Doctor Dolittle--a 19th-century English physician--has never been one for worrying much. Even after his human patients desert him (when one too many sit on one of the doctor's unusual parlor pets), he manages to convert gracefully to animal medicine. Having mastered animal language along the way (with the help of his caustic yet amusing parrot, Polynesia), he has a good head start in his practice. Then, one cold, dark winter night, as the doctor and his pets sit around the fire, a message arrives, via sparrow, from Africa. A terrible epidemic has broken out among the monkeys, and Doctor Dolittle is the only one who can save them. The beneficent physician checks his money box--not a penny left. But the fate of Africa's ailing apes lays squarely on his shoulders.
And so begins the delightful, whimsical adventures that are still enthralling readers three quarters of a century after their original 1920 publication. Hugh Lofting, winner of the 1923 Newbery Medal for The Voyages of Doctor Dolittle, has more than a knack for storytelling. His ability to imbue in his characters--human and animal--distinct, unique personalities is remarkable, and his respect for the rights of all who share the planet shines throughout. (Ages 9 to 12) --Emilie Coulter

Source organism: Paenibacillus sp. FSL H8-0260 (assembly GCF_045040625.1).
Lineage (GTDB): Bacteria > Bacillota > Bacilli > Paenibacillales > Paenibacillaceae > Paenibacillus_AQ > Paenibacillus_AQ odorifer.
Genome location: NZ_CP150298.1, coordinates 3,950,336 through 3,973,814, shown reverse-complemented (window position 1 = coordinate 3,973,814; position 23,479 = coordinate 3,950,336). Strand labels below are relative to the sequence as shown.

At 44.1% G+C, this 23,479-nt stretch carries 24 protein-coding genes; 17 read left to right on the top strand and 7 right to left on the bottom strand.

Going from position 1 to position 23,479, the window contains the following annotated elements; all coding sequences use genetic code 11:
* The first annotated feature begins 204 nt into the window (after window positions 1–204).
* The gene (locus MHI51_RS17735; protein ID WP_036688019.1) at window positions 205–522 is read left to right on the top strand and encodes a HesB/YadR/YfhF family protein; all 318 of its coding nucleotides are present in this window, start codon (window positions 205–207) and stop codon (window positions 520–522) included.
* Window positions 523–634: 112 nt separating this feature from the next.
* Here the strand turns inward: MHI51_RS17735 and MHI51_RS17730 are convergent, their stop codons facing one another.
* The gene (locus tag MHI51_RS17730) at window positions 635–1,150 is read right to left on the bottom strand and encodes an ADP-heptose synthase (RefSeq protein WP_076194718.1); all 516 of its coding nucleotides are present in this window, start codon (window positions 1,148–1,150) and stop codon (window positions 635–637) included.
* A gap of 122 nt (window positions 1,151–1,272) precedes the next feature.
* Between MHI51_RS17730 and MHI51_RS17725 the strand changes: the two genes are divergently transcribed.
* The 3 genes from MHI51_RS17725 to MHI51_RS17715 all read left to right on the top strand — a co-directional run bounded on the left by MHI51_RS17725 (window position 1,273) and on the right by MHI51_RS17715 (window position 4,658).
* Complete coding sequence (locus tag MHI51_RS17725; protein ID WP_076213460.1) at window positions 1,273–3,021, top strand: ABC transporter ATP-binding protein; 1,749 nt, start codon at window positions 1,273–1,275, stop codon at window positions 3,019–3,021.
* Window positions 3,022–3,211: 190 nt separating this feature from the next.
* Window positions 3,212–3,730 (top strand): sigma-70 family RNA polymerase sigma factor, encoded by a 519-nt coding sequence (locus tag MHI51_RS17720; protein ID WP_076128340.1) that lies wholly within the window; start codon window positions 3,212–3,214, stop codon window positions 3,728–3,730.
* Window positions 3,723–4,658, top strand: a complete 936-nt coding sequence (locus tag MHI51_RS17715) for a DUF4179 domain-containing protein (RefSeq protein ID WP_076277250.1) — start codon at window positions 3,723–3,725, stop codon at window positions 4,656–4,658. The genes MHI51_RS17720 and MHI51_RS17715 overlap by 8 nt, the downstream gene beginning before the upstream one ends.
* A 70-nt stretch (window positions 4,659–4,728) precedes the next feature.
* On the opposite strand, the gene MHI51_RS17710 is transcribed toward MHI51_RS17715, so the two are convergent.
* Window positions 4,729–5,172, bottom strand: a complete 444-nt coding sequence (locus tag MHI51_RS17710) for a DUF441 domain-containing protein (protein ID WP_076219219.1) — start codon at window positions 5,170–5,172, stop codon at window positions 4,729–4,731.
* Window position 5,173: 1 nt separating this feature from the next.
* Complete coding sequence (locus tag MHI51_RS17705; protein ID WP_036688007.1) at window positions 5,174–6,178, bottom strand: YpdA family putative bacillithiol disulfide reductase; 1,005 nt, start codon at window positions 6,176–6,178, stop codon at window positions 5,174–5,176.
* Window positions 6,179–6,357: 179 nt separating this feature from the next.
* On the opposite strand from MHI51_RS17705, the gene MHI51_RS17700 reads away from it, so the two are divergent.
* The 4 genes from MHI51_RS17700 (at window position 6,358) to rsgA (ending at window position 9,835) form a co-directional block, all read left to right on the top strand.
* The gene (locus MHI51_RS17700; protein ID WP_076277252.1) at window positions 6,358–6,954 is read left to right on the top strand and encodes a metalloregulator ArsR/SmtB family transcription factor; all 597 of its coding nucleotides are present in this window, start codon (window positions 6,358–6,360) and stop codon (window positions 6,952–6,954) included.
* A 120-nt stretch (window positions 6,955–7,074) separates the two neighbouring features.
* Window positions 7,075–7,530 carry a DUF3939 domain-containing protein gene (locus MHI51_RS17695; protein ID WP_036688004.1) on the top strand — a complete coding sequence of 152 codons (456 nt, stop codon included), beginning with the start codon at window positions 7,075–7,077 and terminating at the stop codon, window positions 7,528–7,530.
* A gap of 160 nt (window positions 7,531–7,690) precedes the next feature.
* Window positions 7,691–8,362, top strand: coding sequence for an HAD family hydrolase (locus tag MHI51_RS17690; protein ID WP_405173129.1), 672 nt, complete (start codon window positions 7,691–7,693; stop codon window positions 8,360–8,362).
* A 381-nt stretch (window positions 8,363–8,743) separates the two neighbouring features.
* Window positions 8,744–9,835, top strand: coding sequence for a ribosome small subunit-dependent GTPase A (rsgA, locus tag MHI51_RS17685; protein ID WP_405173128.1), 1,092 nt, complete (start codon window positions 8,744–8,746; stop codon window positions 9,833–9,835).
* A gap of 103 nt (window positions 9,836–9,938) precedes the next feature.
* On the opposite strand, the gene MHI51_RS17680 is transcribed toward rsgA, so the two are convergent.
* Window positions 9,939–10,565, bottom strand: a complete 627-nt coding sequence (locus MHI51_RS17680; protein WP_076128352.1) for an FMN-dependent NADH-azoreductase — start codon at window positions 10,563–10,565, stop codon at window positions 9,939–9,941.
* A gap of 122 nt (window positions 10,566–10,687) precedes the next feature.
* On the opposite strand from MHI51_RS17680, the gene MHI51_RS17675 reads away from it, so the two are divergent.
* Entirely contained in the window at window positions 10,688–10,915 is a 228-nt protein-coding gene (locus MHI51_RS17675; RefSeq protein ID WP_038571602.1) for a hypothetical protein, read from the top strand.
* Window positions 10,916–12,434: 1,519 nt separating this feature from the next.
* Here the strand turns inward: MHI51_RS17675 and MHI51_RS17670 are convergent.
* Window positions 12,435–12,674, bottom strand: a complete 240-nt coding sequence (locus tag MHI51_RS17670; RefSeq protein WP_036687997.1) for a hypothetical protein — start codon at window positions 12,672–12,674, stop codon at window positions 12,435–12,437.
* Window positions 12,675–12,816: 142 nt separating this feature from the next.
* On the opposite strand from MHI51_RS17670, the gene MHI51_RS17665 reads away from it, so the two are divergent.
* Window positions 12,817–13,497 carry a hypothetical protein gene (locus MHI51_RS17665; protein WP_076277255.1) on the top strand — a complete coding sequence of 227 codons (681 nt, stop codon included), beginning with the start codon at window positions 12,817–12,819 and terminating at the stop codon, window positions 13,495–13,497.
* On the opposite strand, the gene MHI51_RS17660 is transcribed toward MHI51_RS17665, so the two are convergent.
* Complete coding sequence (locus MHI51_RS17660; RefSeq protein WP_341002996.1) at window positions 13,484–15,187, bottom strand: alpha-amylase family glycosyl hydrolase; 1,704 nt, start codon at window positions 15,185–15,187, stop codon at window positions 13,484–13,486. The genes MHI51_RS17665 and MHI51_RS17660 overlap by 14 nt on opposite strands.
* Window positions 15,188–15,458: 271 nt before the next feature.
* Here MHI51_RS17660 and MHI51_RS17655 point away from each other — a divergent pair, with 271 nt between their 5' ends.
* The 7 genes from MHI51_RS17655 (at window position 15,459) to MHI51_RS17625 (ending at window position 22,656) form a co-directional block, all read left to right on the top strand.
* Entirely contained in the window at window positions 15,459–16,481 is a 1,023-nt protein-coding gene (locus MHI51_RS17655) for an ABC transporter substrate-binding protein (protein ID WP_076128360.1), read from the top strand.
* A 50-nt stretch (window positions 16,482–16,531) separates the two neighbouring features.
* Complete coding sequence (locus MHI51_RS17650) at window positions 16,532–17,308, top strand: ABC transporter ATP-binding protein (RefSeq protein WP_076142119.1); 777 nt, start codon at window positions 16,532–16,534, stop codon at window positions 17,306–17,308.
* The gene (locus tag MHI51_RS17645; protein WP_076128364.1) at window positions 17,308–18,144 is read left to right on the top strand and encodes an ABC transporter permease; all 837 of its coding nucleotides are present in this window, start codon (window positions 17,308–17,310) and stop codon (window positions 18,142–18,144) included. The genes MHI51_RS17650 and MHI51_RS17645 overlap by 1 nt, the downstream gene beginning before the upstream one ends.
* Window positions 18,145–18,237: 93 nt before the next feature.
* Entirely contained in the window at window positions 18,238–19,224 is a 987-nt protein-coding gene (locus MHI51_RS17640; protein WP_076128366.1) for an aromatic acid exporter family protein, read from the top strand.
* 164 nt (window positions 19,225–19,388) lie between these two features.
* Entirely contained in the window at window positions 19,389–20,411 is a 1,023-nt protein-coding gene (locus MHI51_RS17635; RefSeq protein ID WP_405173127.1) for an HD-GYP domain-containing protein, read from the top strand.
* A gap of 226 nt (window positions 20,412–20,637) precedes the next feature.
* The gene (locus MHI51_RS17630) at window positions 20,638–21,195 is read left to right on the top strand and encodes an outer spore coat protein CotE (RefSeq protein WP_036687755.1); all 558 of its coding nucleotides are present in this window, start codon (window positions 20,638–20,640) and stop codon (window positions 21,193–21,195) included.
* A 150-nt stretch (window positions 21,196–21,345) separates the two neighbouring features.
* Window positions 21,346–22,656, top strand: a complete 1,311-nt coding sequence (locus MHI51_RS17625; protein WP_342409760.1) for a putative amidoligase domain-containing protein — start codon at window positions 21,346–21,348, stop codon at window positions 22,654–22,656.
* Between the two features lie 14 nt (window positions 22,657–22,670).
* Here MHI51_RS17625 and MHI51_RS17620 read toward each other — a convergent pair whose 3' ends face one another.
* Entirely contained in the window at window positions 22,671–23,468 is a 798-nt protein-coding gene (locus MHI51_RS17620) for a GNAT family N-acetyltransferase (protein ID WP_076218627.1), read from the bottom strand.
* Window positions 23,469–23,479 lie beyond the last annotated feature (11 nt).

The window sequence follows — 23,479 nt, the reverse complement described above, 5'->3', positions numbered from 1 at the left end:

From Publishers Weekly
Kleinbaum's adaptations, accompanied by Lofting's illustrations from the original editions, bring the classic books to younger readers. Ages 6-9.
Copyright 1998 Reed Business Information, Inc.
--This text refers to an out of print or unavailable edition of this title.